Superheroes come in a variety of shapes and sizes. While the public perception of a superhero is that he or she is dressed in tights, wears a cape, and belongs to either the DC or Marvel universes, we geeks know that innumerable heroes don’t fit any of those descriptions. A superhero doesn’t even have to make his or her debut in a comic book. Many heroes have made their debut in cinema or television before making their way into the pages of a monthly comic book.
TV has a rich history of producing superhero shows, many of which are forgotten by present audiences. The titles on this list, on the other hand, haven’t quite made it as cultural icons. On the contrary, with the exception of a small cult following, most have faded into oblivion. To some extent, this may be due to the lack of tights and capes, which causes the public to miss the fact that they’re all superheroes in the first place!
Defenders Of The Earth
In 1986, classic figures such as The Phantom, Flash Gordon, and Mandrake the Magician teamed together as the Defenders of the Earth. Mandrake’s bodyguard Lothar, as well as each of the principal characters’ offspring, joined the heroes. Ming the Merciless attempted to exploit Earth’s resources in the near future, and the Defenders opposed him. For a few episodes, Ming collected the enemies of the other Defenders heroes to confront them as well. Before being discontinued, the show ran 65 episodes. Defenders of the Earth, in the end, failed to create a lasting impact on Saturday morning viewers.
Plastic Man is the lone superhero to receive a substantial, if forgotten, series from a major comic company, in this instance DC Comics. From 1979 to 1981, The Plastic Man Comedy/Adventure Show aired on ABC before moving to syndication. It was a half-hour show that aired till 1984. Plastic Man has a devoted fanbase today, thanks to the character’s ongoing appeal in DC Comics and the cartoon’s blend of adventure and comedy throughout the 1970s and 1980s. The program was released on DVD in 2009, and with the DCEU now in theatres, expect Plastic Man to make a comeback in the near future.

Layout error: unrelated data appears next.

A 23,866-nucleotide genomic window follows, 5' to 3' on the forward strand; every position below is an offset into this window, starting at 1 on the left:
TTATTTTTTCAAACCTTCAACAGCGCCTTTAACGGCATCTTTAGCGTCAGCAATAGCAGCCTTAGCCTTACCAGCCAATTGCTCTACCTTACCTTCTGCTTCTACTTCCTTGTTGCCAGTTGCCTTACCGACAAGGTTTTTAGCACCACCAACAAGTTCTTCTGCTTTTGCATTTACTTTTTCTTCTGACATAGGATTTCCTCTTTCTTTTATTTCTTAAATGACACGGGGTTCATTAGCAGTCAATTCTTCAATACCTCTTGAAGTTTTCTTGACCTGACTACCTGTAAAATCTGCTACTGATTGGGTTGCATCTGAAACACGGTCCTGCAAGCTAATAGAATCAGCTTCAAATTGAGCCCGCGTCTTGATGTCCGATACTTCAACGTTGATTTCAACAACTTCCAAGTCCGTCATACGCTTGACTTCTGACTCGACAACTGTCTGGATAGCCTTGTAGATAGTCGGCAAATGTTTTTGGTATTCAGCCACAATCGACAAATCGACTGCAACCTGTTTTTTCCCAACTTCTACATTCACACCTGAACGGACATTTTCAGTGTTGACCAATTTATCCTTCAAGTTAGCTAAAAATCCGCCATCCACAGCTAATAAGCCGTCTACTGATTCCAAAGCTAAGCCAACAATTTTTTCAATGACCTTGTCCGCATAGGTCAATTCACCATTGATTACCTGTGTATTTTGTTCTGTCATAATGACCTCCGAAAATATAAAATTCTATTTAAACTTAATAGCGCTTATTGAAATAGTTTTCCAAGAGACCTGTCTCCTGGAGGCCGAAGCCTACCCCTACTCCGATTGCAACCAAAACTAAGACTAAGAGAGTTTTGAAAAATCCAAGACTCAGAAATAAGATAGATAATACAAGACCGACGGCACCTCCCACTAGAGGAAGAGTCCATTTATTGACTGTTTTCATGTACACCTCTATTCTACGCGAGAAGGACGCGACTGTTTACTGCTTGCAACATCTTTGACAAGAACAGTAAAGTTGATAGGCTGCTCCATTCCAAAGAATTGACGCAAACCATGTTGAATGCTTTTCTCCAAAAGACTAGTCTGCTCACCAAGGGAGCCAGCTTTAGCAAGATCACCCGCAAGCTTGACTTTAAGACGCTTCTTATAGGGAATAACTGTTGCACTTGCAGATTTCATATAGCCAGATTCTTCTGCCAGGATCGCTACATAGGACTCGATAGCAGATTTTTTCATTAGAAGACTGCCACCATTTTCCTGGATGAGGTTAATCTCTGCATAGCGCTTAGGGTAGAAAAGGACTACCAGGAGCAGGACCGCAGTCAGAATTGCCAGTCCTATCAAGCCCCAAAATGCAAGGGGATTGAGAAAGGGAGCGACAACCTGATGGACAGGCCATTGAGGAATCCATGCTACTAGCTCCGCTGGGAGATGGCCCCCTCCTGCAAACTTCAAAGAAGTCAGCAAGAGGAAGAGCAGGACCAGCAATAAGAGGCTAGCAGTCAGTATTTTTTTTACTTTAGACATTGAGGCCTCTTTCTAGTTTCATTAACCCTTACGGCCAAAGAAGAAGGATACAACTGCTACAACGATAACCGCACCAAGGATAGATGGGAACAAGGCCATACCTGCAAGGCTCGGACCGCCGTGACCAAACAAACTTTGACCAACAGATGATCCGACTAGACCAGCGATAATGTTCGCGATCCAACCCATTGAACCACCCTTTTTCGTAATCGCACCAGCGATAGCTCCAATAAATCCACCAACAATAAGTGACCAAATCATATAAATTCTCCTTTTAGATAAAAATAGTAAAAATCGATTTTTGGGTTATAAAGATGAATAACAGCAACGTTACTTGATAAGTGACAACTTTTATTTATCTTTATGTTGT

Spike TV debuted in 2003 as “The First Network for Men,” with a few original shows mixed in with repeats of iconic shows such as Baywatch. The adult cartoon series Stan Lee’s Stripperrella, starring Pamela Anderson, was one of the first originals. Erotica Jones was a secret spy and masked superhero who worked as an exotic dancer, and she was voiced by Anderson. In her career as a costumed crime-fighter, Stripperella possessed a few breast-based skills and employed sex-themed technologies. Despite the fact that it was conceived by Stan Lee for Spike, the show only lasted one season and failed to connect with comic book enthusiasts.
Spider-Man: The New Animated Series
Despite the fact that the creators intended for this MTV project to be an Ultimate Spider-Man program, the studio forced them to adapt it into a sequel to the recent Sam Raimi picture. As a result, while the series was successful in its own right, it fell short of both goals. This is a darker version of the Spider-Man mythos, with a neo-noir feel to it. Unfortunately, this meant it was less appealing to children. However, because it maintained the characters’ quirky everyman charm, it lacked the strange, cynical appeal of other MTV series at the time, leading to its discontinuation after one season.
The Zeta Project
Even devoted fans may not be aware that this spinoff of spinoff exists in the larger DC Animated Universe. Zeta, a government robot who defied his infiltration and assassination programming, first appeared in Batman Beyond. With the support of a street-savvy sidekick, he finally departed Gotham to pursue heroics in another city. Given that conventional premise, it’s understandable that The Zeta Project failed to pique anyone’s attention. Another Batman Beyond crossover was attempted, but it failed miserably. After one season, the higher-ups fired this bot.